I find it so interesting that I discovered there was such a thing as HSPs when living in a high rise building, in the heart of one of the biggest cities of the world. A city that never sleeps, that is going faster, always faster, and always taller.

Working in a fast-paced environment, where the motto was “I want it already yesterday”!


Like most HSPs, I have been told again and again that I'm “too much” “too emotional”, “too sensitive”, “too slow”.

So you can imagine my delight when this book fell into my laps! For the first time, I could put a word (well, three words) on what I had been experiencing. I felt validated. No I was not crazy! What a relief!

“You were born to be among the advisors and thinkers, the spiritual and moral leaders for your society. There is every reason for pride.”

We, sensitive people, are often told that sensitivity has no place in the workplace. Deep down, I didn’t want to believe that was true, but given my experience, I was considering embarking on an ermit’s journey!

When I read that book, I realized that it's totally possible to have a career where my zone of genius can thrive.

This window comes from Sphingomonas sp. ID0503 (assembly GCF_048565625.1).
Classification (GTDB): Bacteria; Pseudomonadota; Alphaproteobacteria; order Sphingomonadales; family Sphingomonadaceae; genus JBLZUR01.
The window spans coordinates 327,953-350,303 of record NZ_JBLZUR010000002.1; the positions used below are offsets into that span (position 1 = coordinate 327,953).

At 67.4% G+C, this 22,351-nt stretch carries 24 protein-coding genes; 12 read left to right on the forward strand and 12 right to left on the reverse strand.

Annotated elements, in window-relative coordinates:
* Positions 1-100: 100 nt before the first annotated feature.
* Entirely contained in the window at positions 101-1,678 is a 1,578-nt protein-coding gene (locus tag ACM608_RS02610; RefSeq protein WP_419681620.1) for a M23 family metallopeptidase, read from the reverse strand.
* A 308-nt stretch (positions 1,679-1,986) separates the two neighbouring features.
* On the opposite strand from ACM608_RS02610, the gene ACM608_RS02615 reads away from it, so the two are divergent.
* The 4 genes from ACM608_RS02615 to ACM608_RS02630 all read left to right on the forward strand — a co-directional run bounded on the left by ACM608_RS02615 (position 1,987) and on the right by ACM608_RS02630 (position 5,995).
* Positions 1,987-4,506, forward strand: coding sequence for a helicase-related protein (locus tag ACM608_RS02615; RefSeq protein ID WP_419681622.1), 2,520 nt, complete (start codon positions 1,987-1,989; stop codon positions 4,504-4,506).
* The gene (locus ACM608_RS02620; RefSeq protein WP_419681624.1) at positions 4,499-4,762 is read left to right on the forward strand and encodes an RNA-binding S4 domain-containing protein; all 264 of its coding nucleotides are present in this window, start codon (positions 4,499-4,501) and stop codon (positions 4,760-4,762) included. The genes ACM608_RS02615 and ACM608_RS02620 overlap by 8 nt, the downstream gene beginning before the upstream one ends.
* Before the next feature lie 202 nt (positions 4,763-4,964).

“In short, you do not have to take the job that will create excessive stress and overarousal. Someone else will take it and flourish in it. You do not have to work long hours. Indeed, it may be your duty to work shorter ones. It may not be best to advertise it, but keeping yourself healthy and in your right range of arousal is the first condition for helping others.”

I felt empowered to finally make it my strength rather than an excuse for not being happy or not being fulfilled in my life.


photo by Linfeng Li photography


How to stop worrying and start living, by Dale Carnegie


Ok, so first let me say that there are many outdated details in that book such as the references to religion. But, there are a lot of great tips on how to shift our perception to worrying.

“Let's not allow ourselves to be upset by small things we should despise and forget. Remember "Life is too short to be little".”
“You can sing only what you are. You can paint only what you are. You must be what your experiences, your environment, and your heredity have made you. For better or for worse, you must play your own little instrument in the orchestra of life.”
“Nobody is so miserable as he who longs to be somebody and something other than the person he is in body and mind.”